Convergence by John Spaedt.

A gray-bearded black man sat at the diner bar watching the short-order cook fry up a pork belly’s weight of bacon on the flattop.  The cook—she was probably 40 but looked over 60—never worked without a cigarette burning in an ashtray on the counter.  They were alone except for a couple of high school kids at a far booth. 

“You in here early,” she barked at him over the rising sizzle of the bacon. 

“Yeah.  Told you it was my last week,” he said.

She turned from her bacon, took a drag from her cigarette, returned it to the ashtray, and went back to the flattop.  “Aw, that’s right,” she shouted.

The kids leaned toward each other over the table.  The sun lowered into the west window, turning the whole place an unbearably bright yellow. 

“Shit.  I need a damn last week.  I been down south about every Sunday night now, trying to hit it” she said. 

“Casinos?" he asked. 

“Yeah.  I don’t be goin’ crazy.  I was doin’ the lottery but that’sbullshit.  Two dollar. . .five dollar. . .free ticket.  Then scratch your free ticket and what do you get?  Don’t get nothing.  I was buyin’ ten of them at a time.  Not no more.  Hell naw.”

She’d taken all of the bacon-slabs off the flattop and the place turned so quiet you could hear the sleeves of the kids’ hoody’s rustling against the smooth table as they leaned in close: new in love.
The cook had a gold tooth, and a powerful body, as though full of taught springs, and stare of fearlessness. The old black man leaned back in his plastic stool, “You know the lottery ain’t nothing but a tax.”

“Yup,” she said, as if she had known all along.

Just then, a church organ burst forth into the little diner, and its airy tone bounced off the brown laminate booths, shot up from the amber tile floor, swept out and returned from the long wall of windows.  The two kids in the booth flinched.  COGIC shouting music: ‘Yes Lord’ in ab.  'Man, this the only song that thing knows,' she thought.

“That was Mayor Willie got that going?” the man asked.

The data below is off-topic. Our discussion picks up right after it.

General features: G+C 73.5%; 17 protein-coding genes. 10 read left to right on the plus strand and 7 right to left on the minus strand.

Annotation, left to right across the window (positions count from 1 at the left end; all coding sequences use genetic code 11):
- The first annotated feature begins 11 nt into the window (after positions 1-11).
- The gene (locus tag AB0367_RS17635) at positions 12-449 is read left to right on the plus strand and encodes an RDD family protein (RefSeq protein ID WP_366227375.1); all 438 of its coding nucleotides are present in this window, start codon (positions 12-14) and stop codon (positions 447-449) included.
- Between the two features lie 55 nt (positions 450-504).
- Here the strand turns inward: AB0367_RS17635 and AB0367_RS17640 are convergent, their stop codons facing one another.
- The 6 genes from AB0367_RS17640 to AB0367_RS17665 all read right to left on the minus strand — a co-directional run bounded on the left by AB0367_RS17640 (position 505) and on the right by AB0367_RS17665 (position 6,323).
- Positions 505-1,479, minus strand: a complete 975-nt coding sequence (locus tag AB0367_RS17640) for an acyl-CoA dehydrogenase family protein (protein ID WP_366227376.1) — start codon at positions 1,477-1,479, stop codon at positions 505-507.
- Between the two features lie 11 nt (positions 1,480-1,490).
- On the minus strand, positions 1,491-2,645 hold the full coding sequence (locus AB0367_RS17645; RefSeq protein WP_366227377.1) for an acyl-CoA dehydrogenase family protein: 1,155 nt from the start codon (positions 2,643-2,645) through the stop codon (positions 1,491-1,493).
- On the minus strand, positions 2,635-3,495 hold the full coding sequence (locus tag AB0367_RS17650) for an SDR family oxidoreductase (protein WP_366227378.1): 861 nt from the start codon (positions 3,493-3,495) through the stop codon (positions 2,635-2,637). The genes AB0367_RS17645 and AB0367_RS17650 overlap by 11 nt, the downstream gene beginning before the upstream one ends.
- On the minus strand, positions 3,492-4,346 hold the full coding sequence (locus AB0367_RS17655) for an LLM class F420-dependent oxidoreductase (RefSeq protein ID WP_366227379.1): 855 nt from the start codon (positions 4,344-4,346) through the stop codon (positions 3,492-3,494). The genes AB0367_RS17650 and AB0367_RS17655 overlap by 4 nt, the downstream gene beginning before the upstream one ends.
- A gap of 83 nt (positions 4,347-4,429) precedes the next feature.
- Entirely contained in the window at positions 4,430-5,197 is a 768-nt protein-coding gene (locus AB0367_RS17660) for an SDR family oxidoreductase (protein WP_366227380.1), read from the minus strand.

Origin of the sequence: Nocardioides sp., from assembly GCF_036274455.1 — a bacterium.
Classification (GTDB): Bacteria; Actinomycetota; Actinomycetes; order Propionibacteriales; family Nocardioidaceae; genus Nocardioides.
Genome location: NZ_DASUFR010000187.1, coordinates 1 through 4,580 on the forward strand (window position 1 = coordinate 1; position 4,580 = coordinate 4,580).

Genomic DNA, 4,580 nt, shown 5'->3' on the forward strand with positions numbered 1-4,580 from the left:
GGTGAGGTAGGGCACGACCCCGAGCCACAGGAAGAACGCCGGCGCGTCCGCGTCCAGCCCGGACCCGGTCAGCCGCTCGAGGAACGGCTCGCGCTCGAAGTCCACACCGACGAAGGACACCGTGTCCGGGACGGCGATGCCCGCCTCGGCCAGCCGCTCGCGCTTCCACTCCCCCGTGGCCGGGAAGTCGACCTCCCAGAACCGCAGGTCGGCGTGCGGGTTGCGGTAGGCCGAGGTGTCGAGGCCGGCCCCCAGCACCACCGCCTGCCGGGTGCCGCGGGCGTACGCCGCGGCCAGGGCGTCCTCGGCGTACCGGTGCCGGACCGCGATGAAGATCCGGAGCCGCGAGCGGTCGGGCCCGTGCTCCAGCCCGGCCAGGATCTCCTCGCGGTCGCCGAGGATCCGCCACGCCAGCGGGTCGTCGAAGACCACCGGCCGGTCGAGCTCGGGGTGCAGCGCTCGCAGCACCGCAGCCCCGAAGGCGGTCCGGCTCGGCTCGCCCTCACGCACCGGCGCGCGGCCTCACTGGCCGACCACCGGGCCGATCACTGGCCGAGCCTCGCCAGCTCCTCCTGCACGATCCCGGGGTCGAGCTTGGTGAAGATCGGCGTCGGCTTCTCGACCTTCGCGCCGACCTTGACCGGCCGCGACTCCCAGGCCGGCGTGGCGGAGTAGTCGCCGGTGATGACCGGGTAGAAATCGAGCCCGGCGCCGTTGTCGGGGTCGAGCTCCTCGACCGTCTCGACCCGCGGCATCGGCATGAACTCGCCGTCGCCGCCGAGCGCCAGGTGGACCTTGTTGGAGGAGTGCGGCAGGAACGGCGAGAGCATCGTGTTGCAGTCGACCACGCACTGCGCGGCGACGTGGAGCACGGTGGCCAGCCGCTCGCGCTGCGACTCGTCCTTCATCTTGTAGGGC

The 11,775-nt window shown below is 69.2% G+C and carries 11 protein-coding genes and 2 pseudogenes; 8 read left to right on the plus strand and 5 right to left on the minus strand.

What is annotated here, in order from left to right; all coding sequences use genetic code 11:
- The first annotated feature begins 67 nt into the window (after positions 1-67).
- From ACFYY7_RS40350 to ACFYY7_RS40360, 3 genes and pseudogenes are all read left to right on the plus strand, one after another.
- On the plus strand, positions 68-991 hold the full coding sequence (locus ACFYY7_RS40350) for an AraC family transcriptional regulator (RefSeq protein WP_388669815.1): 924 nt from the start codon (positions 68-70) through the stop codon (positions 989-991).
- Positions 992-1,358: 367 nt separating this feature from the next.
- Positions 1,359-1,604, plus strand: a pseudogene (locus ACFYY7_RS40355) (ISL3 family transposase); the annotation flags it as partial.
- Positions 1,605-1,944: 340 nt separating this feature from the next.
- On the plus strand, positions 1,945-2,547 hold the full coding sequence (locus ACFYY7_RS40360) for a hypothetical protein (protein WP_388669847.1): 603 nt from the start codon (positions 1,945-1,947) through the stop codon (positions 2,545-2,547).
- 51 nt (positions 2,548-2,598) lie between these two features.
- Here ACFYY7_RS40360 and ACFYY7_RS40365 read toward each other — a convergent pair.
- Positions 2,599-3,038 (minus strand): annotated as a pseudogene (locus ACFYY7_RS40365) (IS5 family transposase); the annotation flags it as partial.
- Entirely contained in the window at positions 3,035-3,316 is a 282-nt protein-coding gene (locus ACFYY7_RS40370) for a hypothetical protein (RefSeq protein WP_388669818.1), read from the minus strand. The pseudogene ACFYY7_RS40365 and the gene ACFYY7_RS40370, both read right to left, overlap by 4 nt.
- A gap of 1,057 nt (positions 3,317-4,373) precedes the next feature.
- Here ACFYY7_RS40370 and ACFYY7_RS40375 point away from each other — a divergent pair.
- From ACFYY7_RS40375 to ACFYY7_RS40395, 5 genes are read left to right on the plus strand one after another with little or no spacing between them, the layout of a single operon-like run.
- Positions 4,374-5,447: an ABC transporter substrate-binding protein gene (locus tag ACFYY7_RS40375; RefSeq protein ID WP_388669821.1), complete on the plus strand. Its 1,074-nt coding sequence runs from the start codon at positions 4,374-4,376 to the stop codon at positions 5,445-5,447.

“Lottery?  Naw.  Was Mr. Cohen,” she said.

“Yeah.  Senator Cohen.  He’s alright.”

She lit another cigarette and immediately moved to cradle it in the ashtray, only to find she already had one burning. “Shit,” she said, snuffing out the cherry of the one she’d just lit, careful not to damage it.

“My boy got himself locked up in 2-0-1 last night,” the man said.
“Again?  I swear to god if my boy do like that, he’d wanna be in there.  Otherwise, I’d grab his knobby head—,” she stopped, shaking her head as if to rid herself of the thought.   “Nuh-uh, don’t even wanna think about it.”
“All these thugs.  Don’t understand a damn thing,” he said.
“Man, I ain’t scared of those motherfuckers.  Stupid-ass parents shoulda’ slapped ‘em upside they heads before they got that way.  I mean, not you.  Sure you did what you could.  It’s the schools got ‘em that way.  Let the teachers slap ‘em like they did us.”

A man walked through the door and sat down at a booth.  Despite the heat, he wore pants and a great coat.  He had a balding, pinkish head, cannonball shoulders and dark, intense eyes.  He placed his elbows on the table, entwined his fingers into a large ball under his chin, and sat staring straight ahead.

“Well, sorry about your boy,” said the cook.  She was also the waitress, but was unaware of the new customer.  “Maybe do him some good.”

“Yeah.”

The jukebox quit, leaving the quiet of still air in its wake. “Excuse me,” the bald man’s voice exploded in the cook’s head. The waitress shot her head around, startled, then looked back to the man at the bar: “Why didn’t you tell me he come in?” He just gave her a puzzled look and pulled up the paper. She didn’t wait for an answer.

“What you need?”

“I would like a cup of coffee.  Black.” he said.  He spoke with a malicious over-enunciation. 

“Alright.  You want anything to eat.”

“I would like a cup of coffee.”

The sun lowered below the horizon, and the diner turned the dark yellow of tar.  The waitress poured a cup of burned coffee into a soapy coffee cup, mouthing to the man at the bar, ‘What the hell is wrong with that man?’  He offered an uncomfortable laughing grunt and buried his head back into the paper.  The whirring of the air conditioner intensified the silence in the stead of his guttural discomfort.

“There you go,” she set the coffee down in front of the man.